Recently I have the privilege of welcoming Russell into the teaching body of the school. Day to day, week to week over the last 5 years I have watched and walked alongside him. Yoga as pilgrimage is the phrase that comes to mind. When we go in search of new or expanded meaning about ourselves, or a higher good - through experience - the journey is called a pilgrimage. When we learn the practice of yoga as pilgrimage it is a journey of encountering powerlessness and at the same time inner strength, confidence and great clarity and purpose.
“As soon as there is stopping, there is happiness. There is peace. When we stop like that, it looks as if nothing is happening, but in fact everything is happening. You are deeply established in the present moment, and you touch your cosmic body. You touch eternity. There is no more restlessness, no more seeking.” Thich Nhat Hanh
Initially I did yoga like I did exercise; I felt I needed ‘fixing’ because of a few injuries. I would push myself in my practice. I wasn’t really listening or feeling present to my body. I was enforcing my will on my body. Realising this has been huge, as this ‘enforcing’ process is actually a big part of the problems I experience.
Only when we are sick of the suffering, when we have reached a place where actions and effort feel hollow or meaningless; or the thrill is just not that big a thrill anymore; or when happiness is mixed with self-doubt and we find ourselves on auto pilot; when we feel brave enough to admit even one of these things to ourselves about ourselves, then we are ready to pose the question of contentment, forgiveness and a life of peace, then we are tilling the soil in which a yoga practice can spout Yoga.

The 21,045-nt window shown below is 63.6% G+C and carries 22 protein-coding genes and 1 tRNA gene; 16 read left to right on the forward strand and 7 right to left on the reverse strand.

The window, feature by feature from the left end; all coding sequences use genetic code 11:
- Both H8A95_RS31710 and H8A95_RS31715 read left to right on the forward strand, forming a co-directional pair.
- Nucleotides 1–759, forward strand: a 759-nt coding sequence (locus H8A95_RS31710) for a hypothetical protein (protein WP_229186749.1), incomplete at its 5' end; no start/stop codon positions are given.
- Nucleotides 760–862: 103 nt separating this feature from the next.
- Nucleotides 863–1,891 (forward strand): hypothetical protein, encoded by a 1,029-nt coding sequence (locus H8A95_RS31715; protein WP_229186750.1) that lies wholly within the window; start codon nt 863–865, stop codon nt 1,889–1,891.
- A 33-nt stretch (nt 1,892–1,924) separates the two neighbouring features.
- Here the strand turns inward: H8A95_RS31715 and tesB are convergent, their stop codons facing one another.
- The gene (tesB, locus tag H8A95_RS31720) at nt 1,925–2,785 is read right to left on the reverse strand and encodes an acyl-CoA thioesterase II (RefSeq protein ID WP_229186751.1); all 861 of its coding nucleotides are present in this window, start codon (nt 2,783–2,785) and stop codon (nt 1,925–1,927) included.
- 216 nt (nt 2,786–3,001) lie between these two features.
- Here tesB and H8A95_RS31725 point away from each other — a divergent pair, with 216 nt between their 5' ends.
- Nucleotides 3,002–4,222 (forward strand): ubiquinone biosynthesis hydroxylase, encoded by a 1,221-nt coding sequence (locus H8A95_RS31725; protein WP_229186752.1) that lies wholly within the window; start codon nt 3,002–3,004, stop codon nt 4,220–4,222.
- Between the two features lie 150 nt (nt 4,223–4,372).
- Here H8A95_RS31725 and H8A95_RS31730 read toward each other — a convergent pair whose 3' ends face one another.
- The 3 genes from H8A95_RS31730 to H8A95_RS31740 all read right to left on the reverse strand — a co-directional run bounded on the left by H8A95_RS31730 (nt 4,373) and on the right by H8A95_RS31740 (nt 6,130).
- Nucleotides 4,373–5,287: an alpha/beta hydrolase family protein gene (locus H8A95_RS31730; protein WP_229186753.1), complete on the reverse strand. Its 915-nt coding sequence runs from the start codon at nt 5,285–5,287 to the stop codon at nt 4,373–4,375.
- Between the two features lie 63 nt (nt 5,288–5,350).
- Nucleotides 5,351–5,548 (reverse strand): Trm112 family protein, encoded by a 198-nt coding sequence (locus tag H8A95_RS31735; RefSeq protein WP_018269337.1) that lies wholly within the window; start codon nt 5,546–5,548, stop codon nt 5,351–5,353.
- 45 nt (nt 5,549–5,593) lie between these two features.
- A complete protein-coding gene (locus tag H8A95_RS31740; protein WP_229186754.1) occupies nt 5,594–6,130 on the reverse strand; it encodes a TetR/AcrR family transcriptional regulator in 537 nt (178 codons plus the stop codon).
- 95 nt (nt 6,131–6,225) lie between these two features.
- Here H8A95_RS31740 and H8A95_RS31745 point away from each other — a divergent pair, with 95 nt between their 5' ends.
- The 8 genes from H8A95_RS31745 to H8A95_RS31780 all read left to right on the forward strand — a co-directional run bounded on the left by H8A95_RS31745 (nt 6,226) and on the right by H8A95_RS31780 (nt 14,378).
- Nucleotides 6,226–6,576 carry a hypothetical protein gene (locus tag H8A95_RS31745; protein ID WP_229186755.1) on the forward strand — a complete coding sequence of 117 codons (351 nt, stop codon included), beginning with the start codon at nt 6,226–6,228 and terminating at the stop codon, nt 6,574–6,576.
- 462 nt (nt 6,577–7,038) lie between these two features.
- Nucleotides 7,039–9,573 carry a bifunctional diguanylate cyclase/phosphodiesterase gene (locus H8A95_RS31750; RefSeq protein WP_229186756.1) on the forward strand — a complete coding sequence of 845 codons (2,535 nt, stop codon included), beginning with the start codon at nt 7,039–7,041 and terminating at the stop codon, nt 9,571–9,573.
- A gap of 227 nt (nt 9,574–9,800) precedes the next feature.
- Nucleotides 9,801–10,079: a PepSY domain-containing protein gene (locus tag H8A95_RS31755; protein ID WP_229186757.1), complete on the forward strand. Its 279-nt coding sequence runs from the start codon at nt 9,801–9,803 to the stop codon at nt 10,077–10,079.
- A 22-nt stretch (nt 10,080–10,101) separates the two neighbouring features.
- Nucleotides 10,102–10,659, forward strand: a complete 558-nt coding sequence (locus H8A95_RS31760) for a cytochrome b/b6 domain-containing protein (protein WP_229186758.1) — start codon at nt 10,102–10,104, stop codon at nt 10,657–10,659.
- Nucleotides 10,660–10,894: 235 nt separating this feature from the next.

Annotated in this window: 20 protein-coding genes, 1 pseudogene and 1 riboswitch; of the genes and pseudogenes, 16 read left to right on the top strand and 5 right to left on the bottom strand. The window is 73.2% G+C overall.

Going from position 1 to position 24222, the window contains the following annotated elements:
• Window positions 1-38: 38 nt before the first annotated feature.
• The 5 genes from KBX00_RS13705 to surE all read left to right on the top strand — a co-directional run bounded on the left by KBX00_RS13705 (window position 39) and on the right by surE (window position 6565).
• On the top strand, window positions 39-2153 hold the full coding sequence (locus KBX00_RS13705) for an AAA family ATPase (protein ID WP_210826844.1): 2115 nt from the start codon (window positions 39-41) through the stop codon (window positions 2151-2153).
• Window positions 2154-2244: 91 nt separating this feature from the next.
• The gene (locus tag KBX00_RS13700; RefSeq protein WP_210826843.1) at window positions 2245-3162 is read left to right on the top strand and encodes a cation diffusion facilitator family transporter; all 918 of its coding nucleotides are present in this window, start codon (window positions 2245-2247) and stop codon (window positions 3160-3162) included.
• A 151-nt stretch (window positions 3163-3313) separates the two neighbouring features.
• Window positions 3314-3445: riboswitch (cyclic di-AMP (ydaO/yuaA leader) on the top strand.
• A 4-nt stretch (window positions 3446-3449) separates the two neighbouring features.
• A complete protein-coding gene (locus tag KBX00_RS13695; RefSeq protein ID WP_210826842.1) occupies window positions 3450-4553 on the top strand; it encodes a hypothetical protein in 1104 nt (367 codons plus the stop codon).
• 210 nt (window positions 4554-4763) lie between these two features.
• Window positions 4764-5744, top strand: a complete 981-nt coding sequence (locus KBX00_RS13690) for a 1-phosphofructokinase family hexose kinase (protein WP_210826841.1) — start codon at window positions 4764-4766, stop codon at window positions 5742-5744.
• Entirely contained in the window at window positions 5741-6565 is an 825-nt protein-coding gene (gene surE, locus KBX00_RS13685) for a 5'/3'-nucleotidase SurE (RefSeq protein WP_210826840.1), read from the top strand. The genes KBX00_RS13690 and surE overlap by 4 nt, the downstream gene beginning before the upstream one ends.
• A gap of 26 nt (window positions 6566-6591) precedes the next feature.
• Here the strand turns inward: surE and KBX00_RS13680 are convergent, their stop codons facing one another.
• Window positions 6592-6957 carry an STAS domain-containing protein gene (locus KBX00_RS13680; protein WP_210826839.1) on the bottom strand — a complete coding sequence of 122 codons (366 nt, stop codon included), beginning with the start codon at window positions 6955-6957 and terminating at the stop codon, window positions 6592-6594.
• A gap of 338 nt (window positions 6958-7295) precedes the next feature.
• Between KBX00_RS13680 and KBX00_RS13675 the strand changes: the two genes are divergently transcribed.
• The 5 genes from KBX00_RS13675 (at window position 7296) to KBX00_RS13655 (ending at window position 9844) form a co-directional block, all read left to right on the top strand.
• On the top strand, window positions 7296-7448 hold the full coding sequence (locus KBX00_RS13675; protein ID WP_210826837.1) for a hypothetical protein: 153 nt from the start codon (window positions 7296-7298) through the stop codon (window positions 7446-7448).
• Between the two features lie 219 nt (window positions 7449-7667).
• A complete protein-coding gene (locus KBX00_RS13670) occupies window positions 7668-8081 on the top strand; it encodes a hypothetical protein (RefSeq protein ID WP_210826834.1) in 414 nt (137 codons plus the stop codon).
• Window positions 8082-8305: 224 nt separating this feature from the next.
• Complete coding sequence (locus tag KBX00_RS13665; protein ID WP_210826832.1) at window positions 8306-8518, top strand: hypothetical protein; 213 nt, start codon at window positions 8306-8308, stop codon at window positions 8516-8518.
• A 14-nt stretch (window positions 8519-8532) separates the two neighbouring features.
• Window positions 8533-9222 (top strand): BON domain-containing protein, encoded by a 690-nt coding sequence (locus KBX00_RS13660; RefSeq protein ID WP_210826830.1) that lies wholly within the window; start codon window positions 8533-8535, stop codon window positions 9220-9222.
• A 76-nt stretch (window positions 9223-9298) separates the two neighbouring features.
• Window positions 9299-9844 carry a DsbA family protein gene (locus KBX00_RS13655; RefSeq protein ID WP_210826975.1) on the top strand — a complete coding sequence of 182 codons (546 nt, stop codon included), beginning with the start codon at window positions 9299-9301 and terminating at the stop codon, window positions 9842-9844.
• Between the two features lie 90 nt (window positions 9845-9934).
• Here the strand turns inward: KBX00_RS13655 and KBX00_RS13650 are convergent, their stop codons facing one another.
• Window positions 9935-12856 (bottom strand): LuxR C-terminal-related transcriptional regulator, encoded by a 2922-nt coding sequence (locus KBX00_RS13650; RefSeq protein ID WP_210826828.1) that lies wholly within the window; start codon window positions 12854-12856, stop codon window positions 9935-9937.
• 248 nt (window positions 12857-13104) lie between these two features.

When our mind set is toward the body as an 'ornament', we engage with it in ways that glorify performance. Actions inherently serve no practical purpose. Whereas when we engage with the body as an 'instrument', we are concerned with the capacity of the instrument to harmonize within its context or circumstance.
Letting go of the fight response and understanding that the mind can influence the pain response was the first step. Appreciating that my body has served me extremely well through 60 years of exertion and should not be expected to perform like a 30 year old, came next. That meant accepting my limits with a new calmness and humility rather than anguish and stress.
Practically speaking, when we are stiff in our hips and hamstrings our knees and ankles are ‘punished’. At some stage it is better to be accountable/aware of how to work with our hamstrings and hips so that the knees and ankles are able to get on with their work. It’s also the case in twisting poses that people twist into the flexible areas of their spine and in doing so completely miss the area that needs to be ‘accountable’: we are slipping around a stiffness and there will be consequences.
Our yoga classes for children have been running for 4 years and some of the feedback we get from parents and also teachers is amazing and encouraging. Children experience stress for lots of different reasons and yoga helps them to 'discharge' it through physical movements and also through breathing exercises and meditation.
When we go camping, we sit in awe of the magnificence of the mountain, the oceans, the sky. We go there because we recognize that some thing changes within us when we sit quietly within the wonderment of nature. We say "I am different", "I am happier", "I am energized", "I am more content". When we practice yoga we learn to sit in the wonderment of our embodiment. It is our microcosm of the macrocosm of nature. We recognize that being in the power of our own presence is a practice of being at one with the forces of nature.